Your loved one moved to a Wisconsin nursing home for one reason—to stay safe. You trusted that the nursing home staff would attend to your loved one’s needs and that she would live comfortably and with dignity. You never expected that the people who were supposed to keep her safe would be the ones to harm her, but now you suspect—or you know—that your loved one has been abused or neglected in a Wisconsin nursing home and you need to take action to protect her.
For decades, our lawyers have been providing compassionate and skilled representation for people who have been injured in Wisconsin nursing homes. We believe that a full recovery starts with knowledge about your loved one’s legal rights. Accordingly, if you believe that your loved one may have been hurt in a nursing home then we encourage you to read our FREE Guide for Nursing Home Abuse and Neglect Victims and to browse this page and our website.
Types of Injuries Caused by Nursing Home Abuse
The injuries caused by different types of nursing home abuse or neglect can be significant and may include:
- Bedsores. Nursing homes should take reasonable precautions to prevent bedsores and should check for bedsores so that they can be promptly treated if they do occur. If these steps are not taken, then the nursing home staff may be negligent and the nursing home resident may suffer a serious injury or fatality.
- Infection. The failure to routinely wash hands or sterilize equipment can result in dangerous infections. If a nursing home resident develops an infection due to staff negligence or if staff members do not recognize symptoms of an infection promptly, then a serious injury can result.
- Fractures. Nursing home neglect or abuse can result in a bone fracture if a resident falls or is assisted in a rough or unsafe way.
- Suffocation. Residents who get stuck in bed rails, tangled in linens, or who choke on their food may suffocate. They may be deprived of oxygen and they may die.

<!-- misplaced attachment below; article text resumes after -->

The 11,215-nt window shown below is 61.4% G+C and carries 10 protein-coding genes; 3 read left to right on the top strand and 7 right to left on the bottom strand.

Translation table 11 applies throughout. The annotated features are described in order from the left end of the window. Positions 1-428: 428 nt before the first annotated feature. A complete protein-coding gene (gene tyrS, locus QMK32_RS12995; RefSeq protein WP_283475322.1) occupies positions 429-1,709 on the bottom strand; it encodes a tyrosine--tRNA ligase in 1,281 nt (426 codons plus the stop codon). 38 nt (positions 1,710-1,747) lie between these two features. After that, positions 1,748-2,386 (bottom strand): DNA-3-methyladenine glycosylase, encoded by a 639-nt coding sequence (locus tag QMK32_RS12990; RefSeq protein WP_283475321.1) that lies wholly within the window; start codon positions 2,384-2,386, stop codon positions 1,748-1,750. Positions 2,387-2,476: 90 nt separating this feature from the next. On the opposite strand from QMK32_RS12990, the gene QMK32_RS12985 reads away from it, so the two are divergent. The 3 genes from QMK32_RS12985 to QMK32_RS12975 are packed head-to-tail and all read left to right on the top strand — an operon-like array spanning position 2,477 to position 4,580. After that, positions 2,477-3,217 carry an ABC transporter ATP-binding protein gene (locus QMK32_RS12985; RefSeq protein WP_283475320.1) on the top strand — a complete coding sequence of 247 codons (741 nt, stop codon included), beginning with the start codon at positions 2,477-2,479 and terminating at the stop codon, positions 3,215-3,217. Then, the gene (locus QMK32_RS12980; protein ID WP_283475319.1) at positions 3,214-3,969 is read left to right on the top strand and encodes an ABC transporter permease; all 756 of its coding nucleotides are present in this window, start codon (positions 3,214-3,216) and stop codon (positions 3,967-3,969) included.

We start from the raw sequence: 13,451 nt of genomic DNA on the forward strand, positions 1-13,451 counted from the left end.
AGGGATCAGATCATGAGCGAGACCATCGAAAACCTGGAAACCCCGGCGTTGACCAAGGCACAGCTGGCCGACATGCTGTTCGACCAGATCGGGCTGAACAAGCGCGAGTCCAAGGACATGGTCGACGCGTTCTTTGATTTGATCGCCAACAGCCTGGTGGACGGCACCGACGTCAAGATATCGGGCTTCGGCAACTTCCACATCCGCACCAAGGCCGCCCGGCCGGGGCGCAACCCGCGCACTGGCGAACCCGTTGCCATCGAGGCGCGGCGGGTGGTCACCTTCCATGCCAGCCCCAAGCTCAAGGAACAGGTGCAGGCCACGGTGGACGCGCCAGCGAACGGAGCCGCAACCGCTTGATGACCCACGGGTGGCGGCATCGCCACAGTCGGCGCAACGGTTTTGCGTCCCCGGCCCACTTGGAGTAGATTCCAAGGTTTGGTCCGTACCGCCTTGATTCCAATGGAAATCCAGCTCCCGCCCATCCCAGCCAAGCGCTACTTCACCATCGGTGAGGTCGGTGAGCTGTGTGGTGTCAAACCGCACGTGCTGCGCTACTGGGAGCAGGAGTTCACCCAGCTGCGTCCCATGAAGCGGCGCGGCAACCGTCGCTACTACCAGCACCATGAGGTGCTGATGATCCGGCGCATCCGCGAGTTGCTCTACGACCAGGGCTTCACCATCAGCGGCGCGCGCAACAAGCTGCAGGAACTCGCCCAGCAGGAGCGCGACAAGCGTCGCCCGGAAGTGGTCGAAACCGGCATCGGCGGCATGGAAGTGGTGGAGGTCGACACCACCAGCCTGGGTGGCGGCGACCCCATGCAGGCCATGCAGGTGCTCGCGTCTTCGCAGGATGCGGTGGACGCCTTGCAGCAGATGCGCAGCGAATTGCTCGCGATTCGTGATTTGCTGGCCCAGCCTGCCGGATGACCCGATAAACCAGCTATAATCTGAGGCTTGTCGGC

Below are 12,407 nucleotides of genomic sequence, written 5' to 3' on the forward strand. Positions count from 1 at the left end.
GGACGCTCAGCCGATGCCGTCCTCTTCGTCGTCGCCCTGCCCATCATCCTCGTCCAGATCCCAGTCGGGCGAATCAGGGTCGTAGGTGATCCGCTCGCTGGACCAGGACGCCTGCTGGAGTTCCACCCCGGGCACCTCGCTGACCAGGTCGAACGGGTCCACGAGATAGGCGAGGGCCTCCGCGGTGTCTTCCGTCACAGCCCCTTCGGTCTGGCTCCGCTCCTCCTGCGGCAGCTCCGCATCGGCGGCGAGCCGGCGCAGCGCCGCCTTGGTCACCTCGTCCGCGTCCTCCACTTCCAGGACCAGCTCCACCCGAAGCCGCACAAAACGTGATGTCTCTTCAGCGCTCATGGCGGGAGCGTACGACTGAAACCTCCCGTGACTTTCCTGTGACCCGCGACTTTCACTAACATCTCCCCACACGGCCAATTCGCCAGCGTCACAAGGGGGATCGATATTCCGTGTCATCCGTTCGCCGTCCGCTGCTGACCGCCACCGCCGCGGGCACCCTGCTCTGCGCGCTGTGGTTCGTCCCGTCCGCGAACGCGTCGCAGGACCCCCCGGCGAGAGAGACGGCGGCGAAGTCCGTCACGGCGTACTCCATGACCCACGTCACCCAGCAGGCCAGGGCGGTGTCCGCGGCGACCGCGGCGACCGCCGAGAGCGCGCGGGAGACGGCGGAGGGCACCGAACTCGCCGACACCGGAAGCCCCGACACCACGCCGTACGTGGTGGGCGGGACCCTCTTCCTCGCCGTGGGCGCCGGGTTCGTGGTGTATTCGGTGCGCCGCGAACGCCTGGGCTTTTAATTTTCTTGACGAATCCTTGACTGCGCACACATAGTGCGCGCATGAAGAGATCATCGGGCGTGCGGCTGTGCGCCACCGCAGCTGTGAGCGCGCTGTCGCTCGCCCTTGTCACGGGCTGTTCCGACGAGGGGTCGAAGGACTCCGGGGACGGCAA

- Sexual abuse. It is hard to imagine, but sexual abuse of nursing home residents—particularly of those with dementia or who are unable to speak—does occur and can result in significant physical and emotional injuries.
- Death. Any of the injuries described above may result in the untimely death of the nursing home resident.
While nursing home abuse or negligence can result in any of these injuries, they are not all caused by the same type of abuse or negligence.
Recognizing the Different Types of Nursing Home Abuse and Neglect
Some of the common ways that people suffer injuries form nursing home abuse or neglect include:
- Falls. A fall, particularly for someone who is old or ill, can be serious or fatal. Nursing home staff should know whether certain residents are at risk of fall injuries and should take appropriate precautions to prevent falls and the resulting injuries.
- Malnutrition or dehydration. Your loved one may have been provided with food and water, but could she ingest it? Was her intake monitored? Did the food comply with her dietary requirements for her diabetes, heart condition, or other physical condition? Did nursing home staff take reasonable steps to make sure that she was getting adequate nutrition and hydration? If your loved one was malnourished or dehydrated, then she may have suffered a severe—or even deadly—preventable medical problem due to the abuse or negligence of nursing home staff.